IR Professionals and Military-Connected Students

IR Professionals are Integral Partners in the Postsecondary Success of Military-Connected Students

By Andrew Morse, Director, Policy Research and Advocacy, NASPA – Student Affairs Administrators in Higher Education, and Dani Molina, Senior Program and Research Manager, American Council on Educationmilitary.png

In 2015, the American Council on Education and NASPA – Student Affairs Administrators in Higher Education launched a partnership to elevate dialogue and action in support of military-connected student success. Throughout the spring, we convened practitioners, researchers, and federal officials who work with or study service members and veterans to better understand the current state of research and practice and to build on campus strategies to support the postsecondary experiences and outcomes of those with a current or prior connection to the military. Following our conversations with leading experts, and in collaboration with RTI International, we jointly released a convening summary that detailed guiding strategies for future research to inform areas of strength or need. The guiding strategies affirm the important role of IR professionals in leveraging data to inform key areas of strength or need in how our campuses support students. Some of the strategies include:

  • Building a consistent and reliable approach to identify military-connected students and their campus experiences. Finding opportunities to coordinate data that are collected within different campus units, but that, when combined, depict a more holistic view of student experiences can help illuminate strengths and needs among military-connected students. To that end, making sure that military-connectedness is captured within campus data, and captured consistently across the institution, will allow for institutions to dig deeper in the effect of programs and services on the postsecondary experiences of these students.

  • Creating a more inclusive identifying measure to capture points of similarity or difference among military-connected students. Institutions should avoid treating military-connected students as a single entity—veterans—without paying attention to the unique characteristics associated with current military service. Being able to disaggregate veterans from active duty, reservists, and members of the National Guard, for instance, will enable institutional leaders to understand the extent to which campus support systems encompass the needs and experiences of service members and veterans on our campuses. And in the first of a series, ACE and NASPA demonstrated the importance of developing a more inclusive understanding of service members and veterans by using existing national-level data to study differences between National Guard, active duty, reserves, and veterans on key factors associated with postsecondary access, success, and non-completion.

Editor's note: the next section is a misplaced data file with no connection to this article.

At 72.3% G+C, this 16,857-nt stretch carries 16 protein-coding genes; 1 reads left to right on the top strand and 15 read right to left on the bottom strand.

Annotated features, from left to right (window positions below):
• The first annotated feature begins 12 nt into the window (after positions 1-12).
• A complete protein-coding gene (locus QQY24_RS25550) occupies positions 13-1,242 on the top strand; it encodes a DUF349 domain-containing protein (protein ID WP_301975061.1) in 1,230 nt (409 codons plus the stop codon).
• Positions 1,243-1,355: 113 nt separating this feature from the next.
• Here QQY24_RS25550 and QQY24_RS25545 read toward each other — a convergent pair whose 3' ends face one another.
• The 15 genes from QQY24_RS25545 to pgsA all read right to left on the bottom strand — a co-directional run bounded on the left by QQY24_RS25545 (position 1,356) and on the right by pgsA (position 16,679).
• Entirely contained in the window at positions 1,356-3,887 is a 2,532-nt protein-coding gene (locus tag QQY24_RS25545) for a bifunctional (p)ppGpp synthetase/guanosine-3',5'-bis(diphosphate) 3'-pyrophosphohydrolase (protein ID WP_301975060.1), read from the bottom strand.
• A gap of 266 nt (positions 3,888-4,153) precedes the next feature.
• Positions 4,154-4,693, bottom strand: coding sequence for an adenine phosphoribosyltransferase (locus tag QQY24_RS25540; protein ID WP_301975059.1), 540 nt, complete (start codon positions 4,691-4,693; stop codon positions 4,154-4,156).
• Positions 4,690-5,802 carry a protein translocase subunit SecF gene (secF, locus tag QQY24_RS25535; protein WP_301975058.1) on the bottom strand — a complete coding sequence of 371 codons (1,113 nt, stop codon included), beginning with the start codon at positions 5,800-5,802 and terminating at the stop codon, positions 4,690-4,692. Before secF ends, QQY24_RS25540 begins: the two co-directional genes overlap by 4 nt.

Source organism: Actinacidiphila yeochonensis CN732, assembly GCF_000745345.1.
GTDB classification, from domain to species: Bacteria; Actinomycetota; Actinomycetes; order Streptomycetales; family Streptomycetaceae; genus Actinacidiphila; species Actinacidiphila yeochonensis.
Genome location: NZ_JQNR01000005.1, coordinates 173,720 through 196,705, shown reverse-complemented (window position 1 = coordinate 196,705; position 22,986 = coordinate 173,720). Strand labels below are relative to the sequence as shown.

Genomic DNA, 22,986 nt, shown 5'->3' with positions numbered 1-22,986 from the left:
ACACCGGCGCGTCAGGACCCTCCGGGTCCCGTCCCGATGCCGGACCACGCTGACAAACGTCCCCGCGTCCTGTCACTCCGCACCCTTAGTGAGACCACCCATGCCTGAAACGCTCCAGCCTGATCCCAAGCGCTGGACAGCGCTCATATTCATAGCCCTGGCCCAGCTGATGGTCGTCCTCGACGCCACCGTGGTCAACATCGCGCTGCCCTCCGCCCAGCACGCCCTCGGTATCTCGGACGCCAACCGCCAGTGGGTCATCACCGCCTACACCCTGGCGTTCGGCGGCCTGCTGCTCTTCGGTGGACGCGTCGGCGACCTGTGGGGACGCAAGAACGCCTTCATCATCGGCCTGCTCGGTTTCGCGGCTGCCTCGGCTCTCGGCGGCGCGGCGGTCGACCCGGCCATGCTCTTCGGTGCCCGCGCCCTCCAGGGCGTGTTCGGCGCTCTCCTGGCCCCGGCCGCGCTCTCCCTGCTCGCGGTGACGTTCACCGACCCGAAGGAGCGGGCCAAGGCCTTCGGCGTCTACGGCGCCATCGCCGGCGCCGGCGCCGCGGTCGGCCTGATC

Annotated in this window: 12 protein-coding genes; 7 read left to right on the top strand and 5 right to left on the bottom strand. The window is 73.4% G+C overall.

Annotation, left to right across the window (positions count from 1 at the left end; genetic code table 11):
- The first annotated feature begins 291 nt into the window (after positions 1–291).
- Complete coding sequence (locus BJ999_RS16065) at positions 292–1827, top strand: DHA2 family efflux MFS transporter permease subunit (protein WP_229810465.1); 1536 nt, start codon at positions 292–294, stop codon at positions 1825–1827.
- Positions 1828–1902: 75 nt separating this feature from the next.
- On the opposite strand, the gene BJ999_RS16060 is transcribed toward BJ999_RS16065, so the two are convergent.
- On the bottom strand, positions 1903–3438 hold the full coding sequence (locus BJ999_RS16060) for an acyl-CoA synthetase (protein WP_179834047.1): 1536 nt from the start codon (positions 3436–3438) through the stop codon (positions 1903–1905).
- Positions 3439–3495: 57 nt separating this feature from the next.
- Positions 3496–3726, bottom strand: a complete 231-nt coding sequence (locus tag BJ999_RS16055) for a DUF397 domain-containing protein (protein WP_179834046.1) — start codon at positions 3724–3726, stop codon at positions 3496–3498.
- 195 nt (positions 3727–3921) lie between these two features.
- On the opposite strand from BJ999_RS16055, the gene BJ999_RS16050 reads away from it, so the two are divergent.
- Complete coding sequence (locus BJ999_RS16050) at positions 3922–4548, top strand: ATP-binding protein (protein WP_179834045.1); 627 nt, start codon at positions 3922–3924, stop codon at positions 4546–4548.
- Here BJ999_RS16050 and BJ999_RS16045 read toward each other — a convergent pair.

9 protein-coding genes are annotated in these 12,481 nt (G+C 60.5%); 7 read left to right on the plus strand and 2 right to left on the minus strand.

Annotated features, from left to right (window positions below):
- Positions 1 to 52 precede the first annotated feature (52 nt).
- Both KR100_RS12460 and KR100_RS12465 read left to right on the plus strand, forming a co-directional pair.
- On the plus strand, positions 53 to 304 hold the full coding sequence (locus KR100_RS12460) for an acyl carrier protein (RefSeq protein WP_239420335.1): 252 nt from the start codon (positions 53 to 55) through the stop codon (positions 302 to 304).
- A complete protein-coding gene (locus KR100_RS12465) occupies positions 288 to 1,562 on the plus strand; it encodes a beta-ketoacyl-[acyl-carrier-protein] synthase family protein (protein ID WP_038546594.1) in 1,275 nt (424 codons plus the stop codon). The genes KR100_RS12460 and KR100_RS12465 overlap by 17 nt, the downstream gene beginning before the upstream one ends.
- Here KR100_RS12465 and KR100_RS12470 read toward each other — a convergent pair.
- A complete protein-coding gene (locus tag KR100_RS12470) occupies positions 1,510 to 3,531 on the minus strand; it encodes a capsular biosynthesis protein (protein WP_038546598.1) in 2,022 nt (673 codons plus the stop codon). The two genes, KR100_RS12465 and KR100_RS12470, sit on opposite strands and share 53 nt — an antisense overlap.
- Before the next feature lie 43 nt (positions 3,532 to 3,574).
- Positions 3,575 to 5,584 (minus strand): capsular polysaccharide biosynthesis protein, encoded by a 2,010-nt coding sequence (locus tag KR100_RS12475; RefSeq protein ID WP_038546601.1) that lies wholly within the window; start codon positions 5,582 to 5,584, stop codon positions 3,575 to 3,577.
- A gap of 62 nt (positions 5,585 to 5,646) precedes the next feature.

• Building a more robust understanding on the efficacy of institutional programs and services in supporting positive experiences and outcomes among military-connected students. Though some campuses collect data on their institution’s service members and veterans, little is known about the efficacy of campus programs or the experiences of the military-connected students who use them. Having better data will help inform strengths or target improvements where they may be needed.

Our partnership has already resulted in action. We are connecting with professionals on next steps to support the postsecondary success of military-connected students on our nation’s campuses, and institutional researchers are integral to this work.

We invite you to register for a free live webinar entitled Present, but accounted for? Examining differences between military-connected undergraduates on Wednesday, Jan. 20, from 2:00-3:00 p.m. EST, in which we will present and discuss findings of our recent work to explore differences between military-connected students and examine takeaways for research and practice. For more information about this work, please email Dani Molina or Andrew Morse.

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Total Comments: 2
 
Bill posted on 1/14/2016 2:26 PM
I am a lifetime member of MOAA - the Admiral Arleigh Burke chapter (AABC) in Boulder CO which has an established relationship with CU-Boulder. Suggest you contact them for assistance. There is a wealth of talent there. Also suggest you survey members for MOAA members.
Bill Tetlow, AIR Past President 81-82
Bruce posted on 1/20/2016 8:06 PM
The picture may need to include family members who now, much more then ever, commonly share their military member's educational benefits. Though these students are not technically a part of the military, they are engulfed by the military culture as family members and should be included in this study.
Two other questions come to mind from the paragraphs above: Why the need for immediate action? and What is the thesis or goal guiding the gathering of data (increased leadership, persistence, efficiency in benefit use, etc)?
The first question is very important as it seems educators want to take action now and do not have a clear dataset or experience with the military culture to provide intuitive direction. The second question is obvious from the second bullet above. It sounds like this effort needs a clear focus of effort.
Dr. Bruce Mentzer
USN retired